As Rachel Maddow said on her show last night, it just goes to show that elections really do have consequences.


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I am very happy that the hate crimes bill was passed. I'm not at all all happy with HRC taking credit for its passage. Hey were the organization who through transgender people under the bus in 2007.

Another thing is that there is a divide between the Beltway and Main Street. Progressive and grassroots organizations I believe were more responsible for putting the pressure on these politicians. Numerous mainstream LGBT organizations were found lagging in their efforts to support transgnder people.

Oh thank the sweet Lord in Heaven we have a piece of paper in the voluminous body of contradictory and Unconstitutional laws to protect us from harm and punish those sevenfold who dare perpetrate a crime against any of us in the LGBT community.

(---Insert Sarcastic Clapping Here---)

Hope one of the supporters of such a pandered phony solution is on hand to explain to the straight victims of gang rape why their rape is unworthy of additional charges and/or sentencing solely based on their heterosexuality.

Way to bring people together. Yeah for a segregated judicial system. - WTF?

My preference for my own protection will still defer to a firearm over a piece of worthless politically postured paper.

We have to start somewhere Alli, and the fact is that we're now in a better political position to make gains at the federal level in the future than we were before. With ENDA coming up in Congress soon, that's critically important.

Personally, I'm in favor of strong gun laws nationwide. I find it incomprehensible that in many states guns can be purchased at gun shows with little or no proof of identity or license. I have no problem with legal and responsible gun ownership, but I have a very big problem with those guns being made so easily available to criminals.

Guns solve nothing, they only inspire more violence. There's a better way, and we're finally beginning to have some success at it. How about we see where that takes us first?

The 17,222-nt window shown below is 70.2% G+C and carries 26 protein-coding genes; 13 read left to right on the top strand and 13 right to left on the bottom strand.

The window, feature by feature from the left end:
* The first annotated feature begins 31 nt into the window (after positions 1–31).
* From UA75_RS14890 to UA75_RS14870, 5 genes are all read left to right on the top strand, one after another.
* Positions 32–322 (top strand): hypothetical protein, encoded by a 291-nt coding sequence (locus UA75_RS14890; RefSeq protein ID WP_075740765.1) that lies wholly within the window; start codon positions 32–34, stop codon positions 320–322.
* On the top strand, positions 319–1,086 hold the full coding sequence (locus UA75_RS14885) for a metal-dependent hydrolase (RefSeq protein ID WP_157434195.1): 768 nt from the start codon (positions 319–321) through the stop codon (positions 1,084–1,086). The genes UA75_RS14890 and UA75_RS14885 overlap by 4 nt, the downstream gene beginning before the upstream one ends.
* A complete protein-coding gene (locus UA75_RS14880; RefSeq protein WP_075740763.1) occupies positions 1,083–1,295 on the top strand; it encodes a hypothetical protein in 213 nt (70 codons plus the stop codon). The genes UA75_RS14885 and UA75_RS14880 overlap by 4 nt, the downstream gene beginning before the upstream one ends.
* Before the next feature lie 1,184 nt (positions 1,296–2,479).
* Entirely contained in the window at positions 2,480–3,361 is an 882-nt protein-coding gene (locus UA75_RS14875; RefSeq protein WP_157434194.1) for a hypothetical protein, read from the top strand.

Now all that we--you, I suppose since I away up here in Ottawa--have to do is teach them the difference between those who eschew medical care and those who need it.

And who need it not like some need a doctor for a cough, but simply to live.

Will the passage of a transgender law have any effect on health insurance?

Will health insurance companies now know what they need to know and that by not including transsexual surgery in their policies, well, they will be discriminating just as they discriminate against women--cissexual women--when they refuse to include pregnancy care in the basic tier of health care.

Just like that male senator who declared, "I don't need it."

And all those who declare, "I don't need SRS."

Gay, lesbian and transgender people don't need medical care, this medical care--unless you define them as transsexual, and that will simply confuse members of Congress.

Its just like telling them gender and sex are precisely the same thing.

Unless that is the intention.

Who will lead the educational campaign, now that all transgender people are covered, to point out that there are differences?

Just like lesbians are different from gay men--and have different needs. And bisexual people are different from gay and lesbian people--and also have different needs.

Is it different to point out the difference within the category of sexual orientation--and the different needs?

Or is it just different to point out the difference within the category of gender identity--and the different needs?